What Are HSBC Holdings plc’s Dividend Prospects Like Beyond 2014?


Today I am looking at global banking leviathan HSBC Holdings(LSE: HSBA) (NYSE: HSBC.US) dividend outlook past 2014.

Get set for double-digit dividend growth

In recent days, fears over growth in developing markets has whacked investor appetite for stocks with major exposure to these territories. HSBC has been one of these casualties, but in my opinion the firm’s premier position as the go-to bank in the lucrative nations of Asia-Pacific make it a great pick for those seeking great earnings, and consequently dividend, growth in coming years.

Indeed, City analysts expect the company to punch earnings per share growth of 27% for 2013, results for which are due on Monday 24 February. Although this is expected to slow in coming years, predicted earnings rises of 9% and 10% in 2014 and 2015 respectively still represents strong expansion.

And these growth projections are expected to continue supporting solid rewards for dividend hunters. HSBC was forced to slash the full-year payout from 64 US cents per share to 34 cents in 2009 as the global banking crisis crushed profits, but a resumption in the firm’s progressive dividend policy has seen payments advance at an inflation-busting compound annual growth rate of 7.3% since then.

Analysts expect the company to crank up the dividend 15.1% in 2013, to 51.8 cents, with an additional 10.2% rise predicted this year to 57.1 cents. A further 11.4% advance has been pencilled in for 2015, to 63.6 cents.

Predicted payouts for this year and next create monster dividends of 5.3% and 5.9% respectively, making mincemeat of the banking sector’s forward average of 3.6%. This also smashes a corresponding reading of 3.1% for the entire FTSE 100.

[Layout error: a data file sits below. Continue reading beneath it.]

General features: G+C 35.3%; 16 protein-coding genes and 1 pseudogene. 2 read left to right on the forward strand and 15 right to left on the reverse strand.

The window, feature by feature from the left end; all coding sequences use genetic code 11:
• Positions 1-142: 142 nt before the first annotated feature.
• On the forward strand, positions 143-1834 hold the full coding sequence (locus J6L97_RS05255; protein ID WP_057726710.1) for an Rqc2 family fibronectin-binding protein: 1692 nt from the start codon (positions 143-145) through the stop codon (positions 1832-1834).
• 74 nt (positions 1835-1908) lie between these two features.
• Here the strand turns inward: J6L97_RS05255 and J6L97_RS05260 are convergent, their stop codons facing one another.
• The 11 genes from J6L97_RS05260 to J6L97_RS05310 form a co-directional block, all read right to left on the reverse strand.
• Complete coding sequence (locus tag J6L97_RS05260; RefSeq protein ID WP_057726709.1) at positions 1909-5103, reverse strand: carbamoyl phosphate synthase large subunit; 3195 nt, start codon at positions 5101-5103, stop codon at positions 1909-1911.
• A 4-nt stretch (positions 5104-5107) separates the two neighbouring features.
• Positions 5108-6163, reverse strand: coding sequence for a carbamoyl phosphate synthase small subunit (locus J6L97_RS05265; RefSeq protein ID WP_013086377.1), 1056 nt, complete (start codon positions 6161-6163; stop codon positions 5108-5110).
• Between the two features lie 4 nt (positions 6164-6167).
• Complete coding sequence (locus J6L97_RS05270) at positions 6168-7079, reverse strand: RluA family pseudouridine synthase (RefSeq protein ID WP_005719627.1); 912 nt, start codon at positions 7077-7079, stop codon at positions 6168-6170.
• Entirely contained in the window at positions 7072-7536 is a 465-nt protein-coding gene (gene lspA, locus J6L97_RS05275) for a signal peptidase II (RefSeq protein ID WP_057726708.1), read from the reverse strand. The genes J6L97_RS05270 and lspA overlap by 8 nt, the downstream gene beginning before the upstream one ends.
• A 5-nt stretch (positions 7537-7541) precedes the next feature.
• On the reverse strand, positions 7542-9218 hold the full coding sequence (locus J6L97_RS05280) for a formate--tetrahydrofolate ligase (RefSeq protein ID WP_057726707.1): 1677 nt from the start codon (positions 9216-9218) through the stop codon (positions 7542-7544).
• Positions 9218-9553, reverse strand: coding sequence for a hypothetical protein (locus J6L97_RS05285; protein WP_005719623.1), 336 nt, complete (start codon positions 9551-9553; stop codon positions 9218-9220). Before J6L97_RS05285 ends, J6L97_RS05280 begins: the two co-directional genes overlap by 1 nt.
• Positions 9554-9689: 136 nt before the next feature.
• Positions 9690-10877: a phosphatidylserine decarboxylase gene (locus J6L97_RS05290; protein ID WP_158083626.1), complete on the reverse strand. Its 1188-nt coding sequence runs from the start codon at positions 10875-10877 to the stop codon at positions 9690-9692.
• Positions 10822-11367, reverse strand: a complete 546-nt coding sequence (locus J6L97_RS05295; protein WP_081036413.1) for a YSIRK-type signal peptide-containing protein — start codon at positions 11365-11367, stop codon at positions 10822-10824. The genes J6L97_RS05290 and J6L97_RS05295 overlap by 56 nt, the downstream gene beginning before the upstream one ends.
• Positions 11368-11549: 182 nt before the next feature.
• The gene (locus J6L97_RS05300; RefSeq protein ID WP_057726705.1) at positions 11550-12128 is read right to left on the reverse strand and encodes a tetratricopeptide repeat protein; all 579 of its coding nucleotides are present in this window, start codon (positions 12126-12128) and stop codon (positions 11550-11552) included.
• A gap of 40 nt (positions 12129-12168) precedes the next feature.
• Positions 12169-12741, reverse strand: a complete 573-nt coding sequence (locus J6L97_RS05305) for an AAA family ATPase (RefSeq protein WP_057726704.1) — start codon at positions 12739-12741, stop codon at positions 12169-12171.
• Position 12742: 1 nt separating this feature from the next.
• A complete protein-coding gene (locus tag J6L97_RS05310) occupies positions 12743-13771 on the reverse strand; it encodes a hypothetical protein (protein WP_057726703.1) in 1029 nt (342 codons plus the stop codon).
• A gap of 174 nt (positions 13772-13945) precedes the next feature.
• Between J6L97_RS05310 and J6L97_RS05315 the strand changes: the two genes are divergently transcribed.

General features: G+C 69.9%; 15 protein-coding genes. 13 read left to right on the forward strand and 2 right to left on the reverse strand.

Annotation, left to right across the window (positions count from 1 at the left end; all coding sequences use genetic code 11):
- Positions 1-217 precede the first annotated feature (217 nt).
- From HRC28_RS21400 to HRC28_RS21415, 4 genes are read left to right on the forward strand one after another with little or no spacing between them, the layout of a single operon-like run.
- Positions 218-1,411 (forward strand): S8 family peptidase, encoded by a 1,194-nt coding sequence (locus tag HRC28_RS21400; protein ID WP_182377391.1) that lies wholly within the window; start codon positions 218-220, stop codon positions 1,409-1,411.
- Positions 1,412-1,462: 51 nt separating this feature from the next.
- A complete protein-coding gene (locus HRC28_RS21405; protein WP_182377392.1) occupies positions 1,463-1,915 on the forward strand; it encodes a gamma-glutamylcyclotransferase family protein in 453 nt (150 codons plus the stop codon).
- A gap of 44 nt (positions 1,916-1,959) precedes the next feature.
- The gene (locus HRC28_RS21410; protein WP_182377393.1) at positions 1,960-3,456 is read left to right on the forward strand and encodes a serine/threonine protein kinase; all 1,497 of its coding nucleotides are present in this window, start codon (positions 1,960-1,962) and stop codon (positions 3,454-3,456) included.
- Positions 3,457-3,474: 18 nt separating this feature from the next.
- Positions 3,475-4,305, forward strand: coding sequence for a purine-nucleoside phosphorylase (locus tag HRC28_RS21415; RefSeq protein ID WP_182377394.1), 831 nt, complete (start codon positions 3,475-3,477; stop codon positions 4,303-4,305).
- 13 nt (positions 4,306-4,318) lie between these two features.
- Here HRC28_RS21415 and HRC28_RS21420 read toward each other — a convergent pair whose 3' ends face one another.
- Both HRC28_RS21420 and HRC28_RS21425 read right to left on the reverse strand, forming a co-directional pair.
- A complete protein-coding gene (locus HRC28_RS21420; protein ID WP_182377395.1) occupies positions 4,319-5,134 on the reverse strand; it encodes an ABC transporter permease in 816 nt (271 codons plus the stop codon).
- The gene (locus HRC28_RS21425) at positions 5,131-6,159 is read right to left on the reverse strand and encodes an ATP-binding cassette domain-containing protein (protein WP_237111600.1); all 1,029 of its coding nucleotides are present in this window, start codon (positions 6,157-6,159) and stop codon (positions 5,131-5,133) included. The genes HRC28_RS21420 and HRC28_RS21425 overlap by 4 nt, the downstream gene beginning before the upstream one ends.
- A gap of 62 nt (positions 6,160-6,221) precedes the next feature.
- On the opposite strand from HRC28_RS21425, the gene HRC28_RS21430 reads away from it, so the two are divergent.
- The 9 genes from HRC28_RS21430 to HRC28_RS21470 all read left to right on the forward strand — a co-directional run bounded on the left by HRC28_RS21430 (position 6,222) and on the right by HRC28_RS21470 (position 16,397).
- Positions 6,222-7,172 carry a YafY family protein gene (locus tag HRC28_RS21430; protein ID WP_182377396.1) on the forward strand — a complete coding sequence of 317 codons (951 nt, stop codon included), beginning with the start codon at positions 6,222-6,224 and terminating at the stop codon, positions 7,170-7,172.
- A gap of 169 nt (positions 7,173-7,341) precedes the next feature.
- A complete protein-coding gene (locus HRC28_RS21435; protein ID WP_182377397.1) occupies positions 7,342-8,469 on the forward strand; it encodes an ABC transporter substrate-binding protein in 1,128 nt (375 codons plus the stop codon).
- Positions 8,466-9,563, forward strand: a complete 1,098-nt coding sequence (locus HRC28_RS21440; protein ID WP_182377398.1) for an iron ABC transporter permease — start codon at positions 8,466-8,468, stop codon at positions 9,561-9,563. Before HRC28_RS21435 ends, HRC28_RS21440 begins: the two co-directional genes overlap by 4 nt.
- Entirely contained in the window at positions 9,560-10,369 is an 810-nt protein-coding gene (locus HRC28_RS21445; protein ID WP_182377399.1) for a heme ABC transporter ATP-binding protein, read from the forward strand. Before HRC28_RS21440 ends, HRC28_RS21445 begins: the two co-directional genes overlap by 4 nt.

Investors should be aware that dividend coverage comes in at 1.8 times prospective earnings through to the end of 2015, below the widely considered security watermark of 2 times. While this reading is by no means alarming, HSBC’s ability to generate shedloads of capital should help to mitigate any fears — indeed, the bank’s Tier 1 capital ratio climbed to 13.3% as of the end of September from 12.3% at the close of 2012.

A combination of extensive cost-cutting and strong revenue growth in key regions continues to drive the bank’s performance, and HSBC saw pre-tax profit surge 34% during January-September, to $18.1bn.

With economic expansion stabilising in China — a critical issue for its Asian businesses — and the financial backdrop in the West showing signs of improvement, I believe that HSBC should continue to enjoy solid earnings and dividend growth for some time to come.

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> Royston does not own shares in HSBC Holdings.